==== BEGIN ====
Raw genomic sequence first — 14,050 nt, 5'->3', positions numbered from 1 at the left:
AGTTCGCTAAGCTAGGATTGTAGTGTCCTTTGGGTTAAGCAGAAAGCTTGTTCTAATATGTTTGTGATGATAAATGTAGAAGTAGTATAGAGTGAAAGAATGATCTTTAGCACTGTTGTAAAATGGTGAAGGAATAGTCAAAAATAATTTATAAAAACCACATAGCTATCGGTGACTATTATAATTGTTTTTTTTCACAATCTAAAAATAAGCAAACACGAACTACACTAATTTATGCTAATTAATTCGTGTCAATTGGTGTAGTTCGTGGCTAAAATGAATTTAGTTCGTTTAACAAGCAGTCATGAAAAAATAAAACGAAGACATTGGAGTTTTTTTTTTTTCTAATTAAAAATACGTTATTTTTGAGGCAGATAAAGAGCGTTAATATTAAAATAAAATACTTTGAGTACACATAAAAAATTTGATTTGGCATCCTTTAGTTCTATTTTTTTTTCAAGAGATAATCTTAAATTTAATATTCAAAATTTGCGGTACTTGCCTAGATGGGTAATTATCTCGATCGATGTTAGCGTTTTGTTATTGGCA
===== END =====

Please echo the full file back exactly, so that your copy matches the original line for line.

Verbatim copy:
Raw genomic sequence first — 14,050 nt, 5'->3', positions numbered from 1 at the left:
AGTTCGCTAAGCTAGGATTGTAGTGTCCTTTGGGTTAAGCAGAAAGCTTGTTCTAATATGTTTGTGATGATAAATGTAGAAGTAGTATAGAGTGAAAGAATGATCTTTAGCACTGTTGTAAAATGGTGAAGGAATAGTCAAAAATAATTTATAAAAACCACATAGCTATCGGTGACTATTATAATTGTTTTTTTTCACAATCTAAAAATAAGCAAACACGAACTACACTAATTTATGCTAATTAATTCGTGTCAATTGGTGTAGTTCGTGGCTAAAATGAATTTAGTTCGTTTAACAAGCAGTCATGAAAAAATAAAACGAAGACATTGGAGTTTTTTTTTTTTCTAATTAAAAATACGTTATTTTTGAGGCAGATAAAGAGCGTTAATATTAAAATAAAATACTTTGAGTACACATAAAAAATTTGATTTGGCATCCTTTAGTTCTATTTTTTTTTCAAGAGATAATCTTAAATTTAATATTCAAAATTTGCGGTACTTGCCTAGATGGGTAATTATCTCGATCGATGTTAGCGTTTTGTTATTGGCA